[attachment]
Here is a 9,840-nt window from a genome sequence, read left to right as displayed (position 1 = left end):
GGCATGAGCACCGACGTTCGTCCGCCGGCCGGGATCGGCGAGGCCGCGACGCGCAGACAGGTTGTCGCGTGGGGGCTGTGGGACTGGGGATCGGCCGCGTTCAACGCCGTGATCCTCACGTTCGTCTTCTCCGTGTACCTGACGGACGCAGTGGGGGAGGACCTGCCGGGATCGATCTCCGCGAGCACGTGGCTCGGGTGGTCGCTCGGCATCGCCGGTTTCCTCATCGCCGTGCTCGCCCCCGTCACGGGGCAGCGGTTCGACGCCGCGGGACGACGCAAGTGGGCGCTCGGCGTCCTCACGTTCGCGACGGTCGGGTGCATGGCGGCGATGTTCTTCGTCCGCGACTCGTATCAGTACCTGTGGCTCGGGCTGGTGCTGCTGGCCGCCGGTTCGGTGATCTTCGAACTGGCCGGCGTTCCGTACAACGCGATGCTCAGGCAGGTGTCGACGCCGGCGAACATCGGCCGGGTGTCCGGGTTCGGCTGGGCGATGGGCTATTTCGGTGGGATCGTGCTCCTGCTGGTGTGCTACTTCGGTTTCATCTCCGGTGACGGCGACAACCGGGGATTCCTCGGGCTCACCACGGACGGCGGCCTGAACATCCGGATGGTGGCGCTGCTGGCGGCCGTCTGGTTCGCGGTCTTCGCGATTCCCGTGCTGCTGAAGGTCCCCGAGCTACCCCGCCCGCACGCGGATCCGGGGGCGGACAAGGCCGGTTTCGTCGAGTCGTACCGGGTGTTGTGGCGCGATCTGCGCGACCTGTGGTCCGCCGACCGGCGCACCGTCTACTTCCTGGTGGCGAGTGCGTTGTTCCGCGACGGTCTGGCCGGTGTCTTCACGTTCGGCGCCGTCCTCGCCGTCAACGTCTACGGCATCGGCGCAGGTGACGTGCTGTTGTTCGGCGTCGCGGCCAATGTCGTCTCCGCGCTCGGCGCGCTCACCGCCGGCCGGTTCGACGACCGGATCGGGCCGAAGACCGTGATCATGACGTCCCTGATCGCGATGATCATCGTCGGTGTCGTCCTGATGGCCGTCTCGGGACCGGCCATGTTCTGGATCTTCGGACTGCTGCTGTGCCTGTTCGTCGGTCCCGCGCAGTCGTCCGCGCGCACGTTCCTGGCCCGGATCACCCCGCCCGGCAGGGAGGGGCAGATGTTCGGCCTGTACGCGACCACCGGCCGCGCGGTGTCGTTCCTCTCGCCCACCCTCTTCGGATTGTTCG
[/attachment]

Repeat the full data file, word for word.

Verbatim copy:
Here is a 9,840-nt window from a genome sequence, read left to right as displayed (position 1 = left end):
GGCATGAGCACCGACGTTCGTCCGCCGGCCGGGATCGGCGAGGCCGCGACGCGCAGACAGGTTGTCGCGTGGGGGCTGTGGGACTGGGGATCGGCCGCGTTCAACGCCGTGATCCTCACGTTCGTCTTCTCCGTGTACCTGACGGACGCAGTGGGGGAGGACCTGCCGGGATCGATCTCCGCGAGCACGTGGCTCGGGTGGTCGCTCGGCATCGCCGGTTTCCTCATCGCCGTGCTCGCCCCCGTCACGGGGCAGCGGTTCGACGCCGCGGGACGACGCAAGTGGGCGCTCGGCGTCCTCACGTTCGCGACGGTCGGGTGCATGGCGGCGATGTTCTTCGTCCGCGACTCGTATCAGTACCTGTGGCTCGGGCTGGTGCTGCTGGCCGCCGGTTCGGTGATCTTCGAACTGGCCGGCGTTCCGTACAACGCGATGCTCAGGCAGGTGTCGACGCCGGCGAACATCGGCCGGGTGTCCGGGTTCGGCTGGGCGATGGGCTATTTCGGTGGGATCGTGCTCCTGCTGGTGTGCTACTTCGGTTTCATCTCCGGTGACGGCGACAACCGGGGATTCCTCGGGCTCACCACGGACGGCGGCCTGAACATCCGGATGGTGGCGCTGCTGGCGGCCGTCTGGTTCGCGGTCTTCGCGATTCCCGTGCTGCTGAAGGTCCCCGAGCTACCCCGCCCGCACGCGGATCCGGGGGCGGACAAGGCCGGTTTCGTCGAGTCGTACCGGGTGTTGTGGCGCGATCTGCGCGACCTGTGGTCCGCCGACCGGCGCACCGTCTACTTCCTGGTGGCGAGTGCGTTGTTCCGCGACGGTCTGGCCGGTGTCTTCACGTTCGGCGCCGTCCTCGCCGTCAACGTCTACGGCATCGGCGCAGGTGACGTGCTGTTGTTCGGCGTCGCGGCCAATGTCGTCTCCGCGCTCGGCGCGCTCACCGCCGGCCGGTTCGACGACCGGATCGGGCCGAAGACCGTGATCATGACGTCCCTGATCGCGATGATCATCGTCGGTGTCGTCCTGATGGCCGTCTCGGGACCGGCCATGTTCTGGATCTTCGGACTGCTGCTGTGCCTGTTCGTCGGTCCCGCGCAGTCGTCCGCGCGCACGTTCCTGGCCCGGATCACCCCGCCCGGCAGGGAGGGGCAGATGTTCGGCCTGTACGCGACCACCGGCCGCGCGGTGTCGTTCCTCTCGCCCACCCTCTTCGGATTGTTCG